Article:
As President Barack Obama made his public appearance with Turkish President Abdullah Gul on Monday as part of his first trip to a Muslim country, U.S. federal agents were preparing to arrest Youssef Megahed in Tampa, Fla. Just three days earlier, on Friday, a jury in a U.S. federal district court had acquitted him of charges of illegally transporting explosives and possession of an explosive device.
Obama promised, when meeting with Gul, to “shape a set of strategies that can bridge the divide between the Muslim world and the West that can make us more prosperous and more secure.”
Megahed, acquitted by a jury of his peers, thought he was secure, back with his family. He was enrolled in his final course at the University of South Florida that would allow him to receive his college degree.
Then the nightmare he had just escaped returned. His father told me: “Yesterday around noon, I took my son to buy something from Wal-Mart … when we received a call from our lawyer that we must meet him immediately … when we got to the parking lot, we found ourselves surrounded by more than seven people. They dress in normal clothes without any badges, without any IDs, surrounded us and give me a paper.
“And they told me, ‘Sign this.’ ‘Sign this for what?’ I ask him. They told me, ‘We are going to take your son … to deport him.’ ”
Megahed is being held by U.S. Immigration and Customs Enforcement for a deportation proceeding. The charges are the same ones from which he was completely acquitted. In August 2007, Megahed and a fellow USF student took a road trip to see the Carolinas. When pulled over for speeding, police found something in the trunk that they described as explosives. Megahed’s co-defendant, Ahmed Mohamed, said they were homemade fireworks.
Prosecutors pointed to an online video by Mohamed, said to show how to convert a toy into an explosives detonator. Facing 30 years behind bars, Mohamed took a plea agreement and is now serving 15 years. Megahed pleaded not guilty, and the federal jury in his trial agreed with his defense: He was an unwitting passenger and completely innocent of any wrongdoing.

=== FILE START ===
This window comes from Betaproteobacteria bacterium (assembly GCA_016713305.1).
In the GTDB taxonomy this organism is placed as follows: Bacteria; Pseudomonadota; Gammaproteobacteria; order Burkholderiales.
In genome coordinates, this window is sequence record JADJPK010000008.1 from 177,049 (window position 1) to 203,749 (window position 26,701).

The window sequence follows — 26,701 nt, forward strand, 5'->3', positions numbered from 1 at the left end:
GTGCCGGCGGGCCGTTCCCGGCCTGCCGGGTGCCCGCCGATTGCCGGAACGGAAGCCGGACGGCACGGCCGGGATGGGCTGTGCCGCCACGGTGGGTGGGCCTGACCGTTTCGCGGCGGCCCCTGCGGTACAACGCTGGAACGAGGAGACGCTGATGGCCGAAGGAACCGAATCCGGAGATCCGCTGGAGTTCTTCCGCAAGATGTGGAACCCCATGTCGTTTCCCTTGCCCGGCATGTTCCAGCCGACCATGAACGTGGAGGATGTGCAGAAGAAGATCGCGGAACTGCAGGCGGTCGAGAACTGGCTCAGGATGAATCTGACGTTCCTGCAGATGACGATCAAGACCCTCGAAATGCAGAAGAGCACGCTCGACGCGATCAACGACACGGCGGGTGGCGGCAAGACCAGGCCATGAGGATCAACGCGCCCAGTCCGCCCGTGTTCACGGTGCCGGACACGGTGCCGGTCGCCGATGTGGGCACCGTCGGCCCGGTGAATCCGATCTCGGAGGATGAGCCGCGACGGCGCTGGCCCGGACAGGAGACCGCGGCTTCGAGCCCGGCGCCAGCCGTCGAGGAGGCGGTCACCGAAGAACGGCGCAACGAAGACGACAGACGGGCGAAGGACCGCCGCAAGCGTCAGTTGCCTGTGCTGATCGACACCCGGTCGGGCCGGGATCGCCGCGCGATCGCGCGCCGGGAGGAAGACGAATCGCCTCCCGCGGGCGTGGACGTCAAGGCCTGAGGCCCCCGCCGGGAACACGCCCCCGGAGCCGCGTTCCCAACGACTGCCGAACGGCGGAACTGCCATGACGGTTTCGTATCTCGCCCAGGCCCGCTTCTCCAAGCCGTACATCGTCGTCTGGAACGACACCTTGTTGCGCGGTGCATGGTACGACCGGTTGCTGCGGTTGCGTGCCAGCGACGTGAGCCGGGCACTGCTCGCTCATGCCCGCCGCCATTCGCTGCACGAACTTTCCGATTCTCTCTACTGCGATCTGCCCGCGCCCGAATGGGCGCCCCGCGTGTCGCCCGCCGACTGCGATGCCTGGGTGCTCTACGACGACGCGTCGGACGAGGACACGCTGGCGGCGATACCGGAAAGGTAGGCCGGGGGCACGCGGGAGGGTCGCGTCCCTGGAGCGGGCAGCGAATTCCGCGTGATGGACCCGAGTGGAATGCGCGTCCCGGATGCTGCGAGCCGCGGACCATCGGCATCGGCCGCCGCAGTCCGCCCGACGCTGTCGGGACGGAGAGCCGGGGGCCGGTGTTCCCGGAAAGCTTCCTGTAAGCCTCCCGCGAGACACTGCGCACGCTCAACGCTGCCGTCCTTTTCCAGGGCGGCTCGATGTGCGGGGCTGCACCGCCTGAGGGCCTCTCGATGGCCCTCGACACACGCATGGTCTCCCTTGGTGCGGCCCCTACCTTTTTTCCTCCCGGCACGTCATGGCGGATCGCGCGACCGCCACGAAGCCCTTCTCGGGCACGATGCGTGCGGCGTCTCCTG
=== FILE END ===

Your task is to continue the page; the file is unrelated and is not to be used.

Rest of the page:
That’s where ICE comes in. Despite being cleared of the charges in the federal criminal case, it turns out that people can still be arrested and deported based on the same charges. The U.S. Constitution protects people from “double jeopardy,” being charged twice with the same offense. But in the murky world of immigrant detention, it turns out that double jeopardy is perfectly legal.
Ahmed Bedier, the president of the Tampa Human Rights Council, criticizes the pervasive and persistent attacks on the U.S. Muslim community by the federal government, singling out the Joint Terrorism Task Forces, or JTTFs. The JTTFs, Bedier says, “include not only federal FBI agents, but also postal inspectors, IRS agents, deputized local police officers and sheriff’s deputies, any type of law enforcement,” and when one agency fails to take down an individual, another agency steps in. “It’s like an octopus,” he says.
When the “not guilty” verdict was read in court last Friday, Megahed’s father, Samir, walked over to the prosecutors. Bedier recalled: “It startled many people. He walked over to the prosecution, the people that have been after his son for a couple of years now, and shook their hands, extended his hand, and he shook hands with the prosecution team and the FBI themselves and then also shook hands with the judge. The judge shook hands with Youssef and wished him ‘good luck in your future’ … the case was over.”
Obama said in Turkey, “(W)e do not consider ourselves a Christian nation or a Jewish nation or a Muslim nation; we consider ourselves a nation of citizens who are bound by ideals and a set of values.”
Until Monday, Samir Megahed praised the justice system of the United States. He told me, “I feel happiness, and I’m very proud, because the system works.” At a press conference after his son’s ICE arrest, he said: “America is the country of freedom. I think there is no freedom here. For Muslims there is no freedom.”
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